What's Happening at ESU 4?
Among the highlights was an afternoon that many of us spent with Dr. John Maag, of the University of Nebraska - Lincoln. His session titled, "I Can't Make You: Attitude Shifts and Derailments for Resistance" was a reminder of how simple dealing with resistant behave really can be. While dealing with behavior is NOT rocket science, it may be more important that rocket science. Much of what Dr. Maag talked about were things we already knew but had somehow forgotten in the day to day business of working with kids and adults. Here are some of the highlights from my (very messy!) notes...
- When we experience change or a paradigm shifts, we automatically go "Back to Zero"... we are resistant to the change and our attitudes general get reset. We begin to experience "Paradigm Paralysis," which means we can't get past the change.
- Fair is not equal and equal is not fair. It is physically and emotionally impossible to treat everyone the exact same way. And treating everyone the same is really not desirable. According to Dr. Maag, 'fair' is the place where you take your pig to show. It's not a consideration when dealing with important and frustrating behavior.
- "Discipline" and "Punishment" are not synonyms, however, they are terms which are often used interchangeably.
- When is comes to discipline or punishment, more of the same rarely works. The question is this... if a teacher asks a student to do something 100 times, and each time the student refuses and does not comply, then who is really the slow learner? (Hint: It's the teacher.)
- Resistance on the part of the student generally originates from the behavior of the adult. In many cases, resistance is actually 'adult driven behavior.'
- NEVER, EVER, EVER, EVER, EVER get into a power struggle with a student. The moment you begin that power struggle, you (the adult) have lost. You are trying to maintain control, when in actuality, the minute the power struggle begins, you've lost control and really have no way to gain it back. This is one of the hardest rules to remember in dealing with behaviors... power struggles happen to the best of us, generally at our worst times!
- Anger is a secondary emotion. Generally, anger is exhibited when the emotion is really inadequacy, hurt, depression, sadness, etc.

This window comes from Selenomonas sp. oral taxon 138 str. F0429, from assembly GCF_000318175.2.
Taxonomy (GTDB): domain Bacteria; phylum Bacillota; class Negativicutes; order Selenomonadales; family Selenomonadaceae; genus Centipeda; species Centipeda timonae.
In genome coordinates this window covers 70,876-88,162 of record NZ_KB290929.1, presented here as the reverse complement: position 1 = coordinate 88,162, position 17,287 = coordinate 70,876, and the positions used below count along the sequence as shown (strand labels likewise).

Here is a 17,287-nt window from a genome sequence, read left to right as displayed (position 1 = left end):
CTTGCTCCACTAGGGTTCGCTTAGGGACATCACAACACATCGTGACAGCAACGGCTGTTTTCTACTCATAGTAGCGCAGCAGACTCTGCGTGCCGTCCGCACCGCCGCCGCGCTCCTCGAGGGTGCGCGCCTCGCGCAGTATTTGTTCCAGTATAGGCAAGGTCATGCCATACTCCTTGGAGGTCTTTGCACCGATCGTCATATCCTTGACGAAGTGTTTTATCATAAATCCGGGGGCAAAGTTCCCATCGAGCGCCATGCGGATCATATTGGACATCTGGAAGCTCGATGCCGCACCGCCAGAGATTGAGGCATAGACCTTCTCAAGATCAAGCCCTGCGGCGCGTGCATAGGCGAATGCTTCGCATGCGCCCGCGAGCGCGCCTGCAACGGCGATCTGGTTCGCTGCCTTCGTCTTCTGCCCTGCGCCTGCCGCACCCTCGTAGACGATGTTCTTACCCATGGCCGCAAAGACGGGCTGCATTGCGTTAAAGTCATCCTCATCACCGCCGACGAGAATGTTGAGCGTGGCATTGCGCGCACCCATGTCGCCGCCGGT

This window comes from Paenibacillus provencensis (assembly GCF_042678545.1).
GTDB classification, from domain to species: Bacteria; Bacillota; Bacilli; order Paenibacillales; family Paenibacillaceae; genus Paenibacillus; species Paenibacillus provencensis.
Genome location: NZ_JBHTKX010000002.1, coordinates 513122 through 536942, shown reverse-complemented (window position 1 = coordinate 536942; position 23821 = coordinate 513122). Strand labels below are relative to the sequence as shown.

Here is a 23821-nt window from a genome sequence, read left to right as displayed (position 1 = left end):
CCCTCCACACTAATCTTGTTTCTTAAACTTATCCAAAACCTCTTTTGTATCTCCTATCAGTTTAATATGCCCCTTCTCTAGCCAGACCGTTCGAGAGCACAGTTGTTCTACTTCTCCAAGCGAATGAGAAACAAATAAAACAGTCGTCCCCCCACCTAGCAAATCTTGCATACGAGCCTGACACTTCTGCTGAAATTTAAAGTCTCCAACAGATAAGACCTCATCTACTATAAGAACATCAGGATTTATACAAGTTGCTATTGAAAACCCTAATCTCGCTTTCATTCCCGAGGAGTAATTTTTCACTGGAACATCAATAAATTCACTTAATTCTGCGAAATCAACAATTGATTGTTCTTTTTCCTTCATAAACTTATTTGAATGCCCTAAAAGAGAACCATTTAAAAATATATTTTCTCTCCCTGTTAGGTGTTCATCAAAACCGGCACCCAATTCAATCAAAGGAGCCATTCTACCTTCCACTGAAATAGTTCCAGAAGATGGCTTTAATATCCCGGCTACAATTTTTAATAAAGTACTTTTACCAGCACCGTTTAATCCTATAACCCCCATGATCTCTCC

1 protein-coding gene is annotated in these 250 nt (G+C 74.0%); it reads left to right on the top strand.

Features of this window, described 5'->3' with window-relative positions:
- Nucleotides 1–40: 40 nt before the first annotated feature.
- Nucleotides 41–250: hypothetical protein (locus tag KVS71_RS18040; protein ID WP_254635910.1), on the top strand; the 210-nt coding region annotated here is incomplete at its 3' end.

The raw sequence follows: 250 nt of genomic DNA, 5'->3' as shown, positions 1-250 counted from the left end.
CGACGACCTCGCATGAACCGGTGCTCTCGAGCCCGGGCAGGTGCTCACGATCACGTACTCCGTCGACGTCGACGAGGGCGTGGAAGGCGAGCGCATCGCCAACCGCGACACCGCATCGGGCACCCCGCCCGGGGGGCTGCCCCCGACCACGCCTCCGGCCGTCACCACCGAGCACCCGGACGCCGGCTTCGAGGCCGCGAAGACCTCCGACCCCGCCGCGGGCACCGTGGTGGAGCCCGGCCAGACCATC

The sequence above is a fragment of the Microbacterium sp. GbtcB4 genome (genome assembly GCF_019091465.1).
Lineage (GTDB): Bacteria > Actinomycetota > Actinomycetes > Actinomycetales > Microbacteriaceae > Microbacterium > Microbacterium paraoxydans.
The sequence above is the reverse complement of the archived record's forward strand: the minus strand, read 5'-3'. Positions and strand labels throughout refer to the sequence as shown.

- If you give up a little control, you gain a whole lot of credibility. That's more important than power any day!
- Dealing with resistant behavior is all about creating rapport rather than maintaining power.
- As the adult, we must be able to adopt new patterns of behavior. We have more knowledge about behavior than we let ourselves know. Dr. Maag recommends that we allow ourselves to be creative in dealing with behavior. His exact words were "be comprehensive and unrestricting with your behavior."
- Dealing with behavior can often be like riding a dead horse. We've all seen the staff development associated with trying to make the dead horse work... the best advice is just to STOP RIDING THE DEAD HORSE!
Early Childhood Cadre Webinar – (2/10/2012)
Topic: The Transition Relay Model: Preparing Preschoolers for Kindergarten Transitions.
Early Childhood Cadre Webinar Recording
Handouts: Kindergarten Survey, Parent Survey, Preschool Survey, Profile spreadsheet, Transition Relay Model Webinar Powerpoint, Transition Relay Model Rationale
Legal Webinar Series
Webinar #1 - The Year in Review (1/25/2012)
Year In Review Webinar Link
Handout available at... Year In Review Powerpoint
Webinar #2 - Procedural Safeguards (2/8/2012)
webinar link: http://esu4.adobeconnect.com/spedlaw/
Procedural Safeguards Webinar Recording (2/8/12)
Handout available at... ProceduralSafeguards-Webinar2.pptx
Webinar #4 - Documentation, Documentation, Documentation (3/28/2012)
Webinar Recording: Documentation X 3! Webinar Recording
Handouts available at... Documentation Webinar Powerpoint
Webinar Recording: Extra-Curricular Activities and the IEP
Handouts available at... #5 Extra-Curricular Activities and the IEP
Webinar #6 - Discipline, including Restraint/Seclusion (5/9/2012)
Handouts available at... Webinar #6 - Discipline, including Restraint and Seclusion
The correct answer is... ALWAYS!!!
Never stop playing the game!